B1. Real GDP growth at historical average minus one standard deviation in 2010–11242525252525242014
B2. Export value growth at historical average minus one standard deviation in 2010–11 3/242631313030282314
B3. U.S. dollar GDP deflator at historical average minus one standard deviation in 2010–11242628272727262215
B4. Net nondebt creating flows at historical average minus one standard deviation in 2010–11 4/243136353433322614
B5. Combination of B1–B4 using one-half standard deviation shocks242833323131292414
B6. One-time 30 percent nominal depreciation relative to the baseline in 2010 5/243434343434322819
PV of Debt-to-Exports Ratio
Baseline485152535353524737
A. Alternative Scenarios
A1. Key variables at their historical averages in 2009–29 1/48382515951-61
A2. New public sector loans on less favorable terms in 2009–29 2/485355575859595751
A3. Alternative scenario: Delayed fiscal adjustment485560687072716447
B. Bound Tests
B1. Real GDP growth at historical average minus one standard deviation in 2010–11485152535353524737
B2. Export value growth at historical average minus one standard deviation in 2010–11 3/485877777676736544
B3. U.S. dollar GDP deflator at historical average minus one standard deviation in 2010–11485152535353524737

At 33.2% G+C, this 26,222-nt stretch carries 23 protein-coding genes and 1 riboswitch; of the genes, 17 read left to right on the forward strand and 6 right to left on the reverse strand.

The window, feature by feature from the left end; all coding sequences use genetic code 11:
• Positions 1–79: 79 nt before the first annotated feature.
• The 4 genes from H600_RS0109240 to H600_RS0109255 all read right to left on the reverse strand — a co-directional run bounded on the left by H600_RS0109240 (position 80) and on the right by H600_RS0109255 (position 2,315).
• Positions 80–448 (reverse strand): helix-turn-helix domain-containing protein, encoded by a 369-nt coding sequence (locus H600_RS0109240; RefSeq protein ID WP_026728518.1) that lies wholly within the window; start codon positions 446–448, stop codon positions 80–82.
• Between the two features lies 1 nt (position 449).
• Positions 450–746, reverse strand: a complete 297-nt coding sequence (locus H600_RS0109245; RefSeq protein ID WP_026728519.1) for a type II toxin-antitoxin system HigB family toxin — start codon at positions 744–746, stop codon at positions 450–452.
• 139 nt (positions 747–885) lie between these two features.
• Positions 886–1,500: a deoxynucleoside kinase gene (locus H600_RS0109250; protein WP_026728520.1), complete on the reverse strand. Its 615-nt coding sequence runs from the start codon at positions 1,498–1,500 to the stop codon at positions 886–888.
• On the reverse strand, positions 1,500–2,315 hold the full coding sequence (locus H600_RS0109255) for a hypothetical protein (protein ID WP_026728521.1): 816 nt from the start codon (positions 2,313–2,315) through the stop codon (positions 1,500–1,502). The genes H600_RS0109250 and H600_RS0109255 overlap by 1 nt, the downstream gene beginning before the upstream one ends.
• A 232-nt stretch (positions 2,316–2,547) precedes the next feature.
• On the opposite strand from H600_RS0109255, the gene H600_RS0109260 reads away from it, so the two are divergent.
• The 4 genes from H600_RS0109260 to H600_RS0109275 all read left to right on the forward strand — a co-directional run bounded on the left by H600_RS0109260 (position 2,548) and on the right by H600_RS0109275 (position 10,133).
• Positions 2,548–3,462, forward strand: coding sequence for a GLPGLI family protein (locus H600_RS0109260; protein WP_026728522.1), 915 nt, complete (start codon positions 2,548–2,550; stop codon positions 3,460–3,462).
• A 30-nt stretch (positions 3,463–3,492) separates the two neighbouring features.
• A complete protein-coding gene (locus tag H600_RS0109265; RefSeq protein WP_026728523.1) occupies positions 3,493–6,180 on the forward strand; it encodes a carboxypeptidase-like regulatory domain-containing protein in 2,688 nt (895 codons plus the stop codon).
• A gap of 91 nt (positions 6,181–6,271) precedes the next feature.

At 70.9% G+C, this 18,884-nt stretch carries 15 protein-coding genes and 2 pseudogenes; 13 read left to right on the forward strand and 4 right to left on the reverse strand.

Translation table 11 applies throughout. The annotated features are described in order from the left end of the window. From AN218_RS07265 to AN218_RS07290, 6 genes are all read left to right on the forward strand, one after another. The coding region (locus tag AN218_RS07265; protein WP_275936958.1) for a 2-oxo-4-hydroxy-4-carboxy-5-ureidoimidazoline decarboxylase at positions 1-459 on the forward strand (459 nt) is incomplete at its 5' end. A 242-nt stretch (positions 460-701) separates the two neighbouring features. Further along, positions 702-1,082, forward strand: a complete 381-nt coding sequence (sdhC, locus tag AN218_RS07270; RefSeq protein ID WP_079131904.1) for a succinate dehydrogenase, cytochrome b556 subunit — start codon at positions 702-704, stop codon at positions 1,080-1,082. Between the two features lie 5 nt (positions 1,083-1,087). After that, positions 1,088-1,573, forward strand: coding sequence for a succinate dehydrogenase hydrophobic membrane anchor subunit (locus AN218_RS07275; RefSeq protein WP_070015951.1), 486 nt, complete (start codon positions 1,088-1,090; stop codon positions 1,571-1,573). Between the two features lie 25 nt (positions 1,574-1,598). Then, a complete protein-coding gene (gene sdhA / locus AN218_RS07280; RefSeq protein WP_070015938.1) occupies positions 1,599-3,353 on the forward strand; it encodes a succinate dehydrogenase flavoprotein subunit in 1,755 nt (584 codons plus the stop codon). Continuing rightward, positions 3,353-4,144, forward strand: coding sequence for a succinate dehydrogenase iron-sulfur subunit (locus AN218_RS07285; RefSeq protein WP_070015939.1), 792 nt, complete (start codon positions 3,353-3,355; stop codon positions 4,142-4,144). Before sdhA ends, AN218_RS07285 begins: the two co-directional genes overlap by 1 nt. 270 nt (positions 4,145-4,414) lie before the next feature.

B4. Net nondebt creating flows at historical average minus one standard deviation in 2010–11 4/486476767574716239
B5. Combination of B1–B4 using one-half standard deviation shocks485767686766645739
B6. One-time 30 percent nominal depreciation relative to the baseline in 2010 5/485152535353524737
PV of Debt-to-Revenue Ratio
Baseline19718517817216716415813180
A. Alternative Scenarios
A1. Key variables at their historical averages in 2009–29 1/197135855029152-162
A2. New public sector loans on less favorable terms in 2009–29 2/197190188185183184180159111
A3. Alternative scenario: Delayed fiscal adjustment197197206220222222216177103
B. Bound Tests
B1. Real GDP growth at historical average minus one standard deviation in 2010–1119718618417817317016313583
B2. Export value growth at historical average minus one standard deviation in 2010–11 3/19719923021921020419515683
B3. U.S. dollar GDP deflator at historical average minus one standard deviation in 2010–1119719620219518918617814891
B4. Net nondebt creating flows at historical average minus one standard deviation in 2010–11 4/19723026024623522821717185
B5. Combination of B1–B4 using one-half standard deviation shocks19720823822621721120216287
B6. One-time 30 percent nominal depreciation relative to the baseline in 2010 5/197260251242235231222184113
Debt Service-to-Exports Ratio